Flemming Rose on the Aftermath of the Mohammed Cartoon Crisis

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This next podcast is with the Danish journalist Flemming Rose, foreign news editor at Jyllands-Posten, on the controversy he ignited in 2005 when he published cartoons satirizing the prophet Mohammed. His new book, The Tyranny of Silence, offers his reflections on the conflagration that ensued, including a jihadist’s attempt to murder one of the cartoonists with an axe. Rose received the protection of Danish security services after threats were made on his life. Not bowing to intimidation, Rose has spent the last decade highlighting the dangers of foregoing a commitment to freedom of speech. Our interview delves into these experiences and also the lessons that Rose believes are a warning for individual and political liberties in Europe.

He commissioned the cartoons, he tells Liberty Law Talk, because he was taken aback by the self-censorship in Denmark, and throughout Europe, on the subject of Islam and its status in European democracies. And this self-censorship now frequently melds with legal prohibitions in certain European countries that vaguely hover over “incorrect” speech. The effect, Rose notes, is to drive controversial ideas or arguments out of the public sphere.

One surprise stemming from the Muhammad cartoons crisis, Rose observes, was the European elites’ retreat from defending free speech in favor of granting group rights and preferences. We discuss the new model of interaction exercised by political leaders in Europe, which is to deal with individuals within minority groups solely as members of those groups, religions, or ethnicities rather than as individuals. The consequences, Rose reports, are that “leaders” of Islamic communities are the only ones empowered to speak for Muslims, and they have great latitude to govern their communities separately, in many cases, from the legal and cultural norms of the country. On the basis of his interviews with young Muslim women in Copenhagen, Rose believes these women might be living with less freedom than they had in their (or their families’) countries of origin.

There is no doubt that Rose is a tremendous journalist who demonstrated his commitment to the basic truths of a free society. This interview is an opportunity to hear from someone who has ventured much in the defense of freedom.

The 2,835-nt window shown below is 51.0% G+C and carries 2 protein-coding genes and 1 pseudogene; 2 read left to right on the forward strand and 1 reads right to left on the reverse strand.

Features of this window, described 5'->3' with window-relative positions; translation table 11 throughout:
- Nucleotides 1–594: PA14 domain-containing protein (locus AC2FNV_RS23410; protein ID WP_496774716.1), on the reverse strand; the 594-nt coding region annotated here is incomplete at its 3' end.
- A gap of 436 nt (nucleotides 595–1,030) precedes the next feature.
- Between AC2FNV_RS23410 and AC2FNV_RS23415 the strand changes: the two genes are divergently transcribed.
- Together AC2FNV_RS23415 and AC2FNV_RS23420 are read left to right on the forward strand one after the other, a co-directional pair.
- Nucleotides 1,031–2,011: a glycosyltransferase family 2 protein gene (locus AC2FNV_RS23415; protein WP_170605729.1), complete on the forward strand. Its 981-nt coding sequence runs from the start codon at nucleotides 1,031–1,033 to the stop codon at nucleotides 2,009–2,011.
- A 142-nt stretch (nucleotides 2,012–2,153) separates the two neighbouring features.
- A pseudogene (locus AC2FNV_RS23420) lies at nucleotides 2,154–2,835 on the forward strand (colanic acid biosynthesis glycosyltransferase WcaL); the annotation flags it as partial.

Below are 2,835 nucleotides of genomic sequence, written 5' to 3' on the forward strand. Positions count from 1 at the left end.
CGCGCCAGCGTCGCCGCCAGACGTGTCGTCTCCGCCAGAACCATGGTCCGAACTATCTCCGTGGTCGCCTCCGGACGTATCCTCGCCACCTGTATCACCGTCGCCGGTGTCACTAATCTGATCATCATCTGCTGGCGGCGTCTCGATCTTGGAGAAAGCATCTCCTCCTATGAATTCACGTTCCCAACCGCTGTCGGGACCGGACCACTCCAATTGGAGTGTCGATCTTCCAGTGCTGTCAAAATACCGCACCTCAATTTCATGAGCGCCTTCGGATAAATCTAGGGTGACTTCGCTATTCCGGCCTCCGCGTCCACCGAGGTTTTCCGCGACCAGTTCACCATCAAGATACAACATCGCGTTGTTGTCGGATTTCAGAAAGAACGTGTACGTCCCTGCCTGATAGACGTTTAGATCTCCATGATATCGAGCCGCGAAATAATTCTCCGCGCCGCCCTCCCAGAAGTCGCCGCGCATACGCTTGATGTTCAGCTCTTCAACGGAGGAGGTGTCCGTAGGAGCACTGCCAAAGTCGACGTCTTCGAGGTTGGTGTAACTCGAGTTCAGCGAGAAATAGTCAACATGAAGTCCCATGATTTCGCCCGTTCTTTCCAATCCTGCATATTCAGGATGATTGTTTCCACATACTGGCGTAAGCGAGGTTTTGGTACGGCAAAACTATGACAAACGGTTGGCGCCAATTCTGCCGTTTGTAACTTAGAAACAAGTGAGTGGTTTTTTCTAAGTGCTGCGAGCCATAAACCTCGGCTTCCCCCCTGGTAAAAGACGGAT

Flemming Rose

Flemming Rose is journalist and Foreign Editor at Danish newspaper Jyllands-Posten.

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  1. dr. james willingham says

    We feel a sense of gratitude for Flemming Rose’s effort. We need more people like him to stand up for the spirit of openness and honesty and truth. Otherwise, the retreat in allowing groups without checks and balances will once again plunge the world into anarchy and tyranny, making it a place of horror in which to live. If the West does not stand up for the wisdom produced from its Judeo Christian Ethic, its checks and balances, we will repeat the mistakes of the past, so to speak, and such group think will lead inevitably to the abyss.

  2. Becky says

    I appreciate Mr. Rose’s expression of the Judeo-Christian principle that no one has the right to not be offended.

    This could be rephrased more simply for our Muslim brethren as: in the West, we and they have the right to be offended without our having to kill the person who so offends. Because this is the way we conceive God in the West: God is not injured, and cannot be injured, nor can his prophets, by the words of mere men. It is critically important for our elites to understand that though they may personally abjure God, this conception of God is all that stands between them and the Ummah.

    I also appreciate Mr. Rose’s observation that we cannot end hate by trying to outlaw “hate speech”.

Trackbacks

  1. […] And yes, fear has shaped the actions of publishers in the United States too. Where Charlie-Hebdo was courageous on the Mohammed cartoons, Yale University Press was oh so craven, as the late Christopher Hitchens pointed out in Slate [more: Guardian; note also the history of the online, mostly U.S.-originated “Everybody Draw Mohammed Day“] In a new Cato Institute book entitled The Tyranny of Silence: How One Cartoon Ignited a Global Debate on the Future of Free Speech, discussed at more length by Kat Murti at Cato at Liberty, Danish journalist Flemming Rose, who was at the center of the Motoons controversy, traces the grim aftermath of that controversy in the self-silencing of Western opinion. [more coverage here, as well as a Law and Liberty podcast] […]

  2. […] And yes, fear has shaped the actions of publishers in the United States too. Where Charlie-Hebdo was courageous on the Mohammed cartoons, Yale University Press was oh so craven, as the late Christopher Hitchens pointed out in Slate [more: Guardian; note also the history of the online, mostly U.S.-originated “Everybody Draw Mohammed Day“] In a new Cato Institute book entitled The Tyranny of Silence: How One Cartoon Ignited a Global Debate on the Future of Free Speech, discussed at more length by Kat Murti at Cato at Liberty, Danish journalist Flemming Rose, who was at the center of the Motoons controversy, traces the grim aftermath of that controversy in the self-silencing of Western opinion. [more coverage here, as well as a Law and Liberty podcast] […]

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